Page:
top of page

The Wedding of Dame Ragnell and Sir Gawain

A Grotesque Woman by Quenten Matys (oil on oak, Germany, c. 1513)

The story of Dame Ragnell and Sir Gawain is one of the most popular tales to come down from late medieval England, and scholars generally attribute it to Geoffrey Chaucer. In “The Wife of Bath’s Tale,” King Arthur gets separated from his knights while hunting. He meets Sir Gomer Somer Joure, who harbors a murderous rage for Arthur and wants to kill him, but since Arthur is not dressed for battle, he makes Arthur swear an oath to return in a year with the answer to this question: What do women desire most?

If he doesn’t find the answer, Arthur will lose his life. Upon his return to court, Arthur shares his plight with Sir Gawain and they go on a quest to find out, writing down all their answers in a big book. After eleven months they return with many answers, but admittedly the answers seem superficial at best. The hour of meeting his fate is near, and while King Arthur rides out alone to gather his thoughts, he happens upon the ugliest woman he has ever seen. Dame Ragnell is fat, with large pendulous breasts, has a huge nose, with warts and tusks protruding from her lips. Incongruously, she is riding a gloriously outfitted destrier (a knight’s warhorse) and holds herself in a queenly fashion. There is mystery here, and power.

She tells Arthur that she not only knows his plight, but also the answer to the question that will ultimately save his life. In return she asks for Sir Gawain in marriage. He believes her but says that he can only ask Gawain, he won’t force him to commit to such a marriage. Dame Ragnell accepts the arrangement and tells him to meet her at the same spot on the day of his meeting with Sir Gomer.

Arthur returns to court and confesses to Gawain that he ran into the ugliest hag who told him she had the answer that would save his life, but she would marry a great knight in return for the favor. Gawain, renowned for his chivalry, volunteers and Arthur is greatly relieved.

On the fateful day, Arthur rides out and meets Dame Ragnell at the same place. She tells him the answer: 


First we want to be seen in our essence,

In our innocent hearts, as who we truly are. 

Second what we desire most is sovereignty over own lives.

This is still true for women today: being seen for who we truly are and having sovereignty over our own lives is still something to aspire to a thousand years after l’Amour Courtois was born. 

Sir Gomer Somer loses his right to kill Arthur, since he gave a truthful answer, and Dame Ragnell immediately rides back with Arthur to claim Gawain as her husband. When Arthur suggests a small, quiet wedding, Dame Ragnell insists on a grand occasion, and when Guinevere suggests skipping the reception, Dame Ragnell insists on a grand banquet. All witness her terrible appetite and her manners — closer to that of a pig than a gentle lady. They all feel very sorry for Gawain.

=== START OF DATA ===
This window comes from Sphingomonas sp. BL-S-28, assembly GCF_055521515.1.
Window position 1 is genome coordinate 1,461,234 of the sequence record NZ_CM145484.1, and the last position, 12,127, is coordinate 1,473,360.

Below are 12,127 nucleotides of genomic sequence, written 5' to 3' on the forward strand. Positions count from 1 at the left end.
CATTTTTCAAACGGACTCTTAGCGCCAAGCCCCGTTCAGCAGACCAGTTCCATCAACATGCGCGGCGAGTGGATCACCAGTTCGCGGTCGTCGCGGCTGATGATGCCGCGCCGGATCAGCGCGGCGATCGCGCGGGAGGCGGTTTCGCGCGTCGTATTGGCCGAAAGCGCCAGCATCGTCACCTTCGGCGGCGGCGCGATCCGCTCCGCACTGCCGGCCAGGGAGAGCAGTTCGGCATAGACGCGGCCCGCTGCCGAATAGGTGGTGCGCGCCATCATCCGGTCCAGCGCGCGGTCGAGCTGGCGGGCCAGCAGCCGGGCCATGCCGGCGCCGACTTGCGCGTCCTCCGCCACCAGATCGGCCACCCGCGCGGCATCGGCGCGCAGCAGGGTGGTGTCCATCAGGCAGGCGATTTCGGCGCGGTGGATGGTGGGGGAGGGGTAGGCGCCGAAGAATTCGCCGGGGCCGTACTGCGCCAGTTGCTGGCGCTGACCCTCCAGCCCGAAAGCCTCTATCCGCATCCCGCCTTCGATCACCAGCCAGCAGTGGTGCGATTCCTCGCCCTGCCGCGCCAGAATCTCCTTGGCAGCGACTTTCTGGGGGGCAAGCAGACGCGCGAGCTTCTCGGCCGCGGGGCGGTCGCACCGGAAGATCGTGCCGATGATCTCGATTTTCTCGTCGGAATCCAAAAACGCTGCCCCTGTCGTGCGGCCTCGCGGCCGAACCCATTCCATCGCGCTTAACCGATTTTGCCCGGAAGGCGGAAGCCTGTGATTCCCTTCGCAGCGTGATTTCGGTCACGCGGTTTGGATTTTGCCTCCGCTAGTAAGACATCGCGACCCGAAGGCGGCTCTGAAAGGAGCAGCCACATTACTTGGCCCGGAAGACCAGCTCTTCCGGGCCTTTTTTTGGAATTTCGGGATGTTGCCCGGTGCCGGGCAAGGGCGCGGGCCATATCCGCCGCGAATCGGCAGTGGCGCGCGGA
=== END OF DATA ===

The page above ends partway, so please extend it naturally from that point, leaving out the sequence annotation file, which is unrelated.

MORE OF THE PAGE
As they lie together after the banquet, Dame Ragnell asks for a kiss. Gawain turns to her apprehensively and is amazed at the sight of his bride who has been transformed into an extraordinarily beautiful woman. He’s overcome, and they “made great joy.”

Dame Ragnell explains to Gawain that she was cursed by her half-brother Sir Gomer and his mother, and so Gawain must choose to have her beautiful by night and ugly in daylight, when other men can see her, or else beautiful by day and ugliest by night. Gawain feels that this is an impossible decision for him to make and surrenders the choice to his Lady. This is, of course, the correct decision. Gawain has given back to Dame Ragnell sovereignty over her own life. The curse is broken. The two live together for five years during which Dame Ragnell gives birth to a boy who in time will become a fair knight of the Round Table. Then she leaves Gawain to fulfil her own destiny. So the end is not the end.

The transformation of the Loathly Lady—from the ugliest into the fairest—is a common theme in fairy tales as well, and it also has its resonance in Parzival where both Chretien de Troyes and Wolfram von Eschenbach describe Cundrie, one of the Grail messengers, as an ugly hag. Joseph Campbell points out in Romance of the Grail that her appearance is like that of the great and monstrous goddess Kali (Romance, 47).

Dame Ragnell teaches the whole court about deeper truths and inspires them to a new understanding of chivalry. The Feminine is the great spiritual teacher of Medieval Times, the one who reminds the Hero of the importance of compassion, his feeling function, and of love, whether she is as monstrous as Kali, or as sweet as Mary. She reminds the hero to ask the one who suffers, “What ails thee?” and inaugurates psychological inquiry and compassion. This movement is the beginning of change and renewal. May we all have the courage to ask the right question.


Recent Posts

See All


bottom of page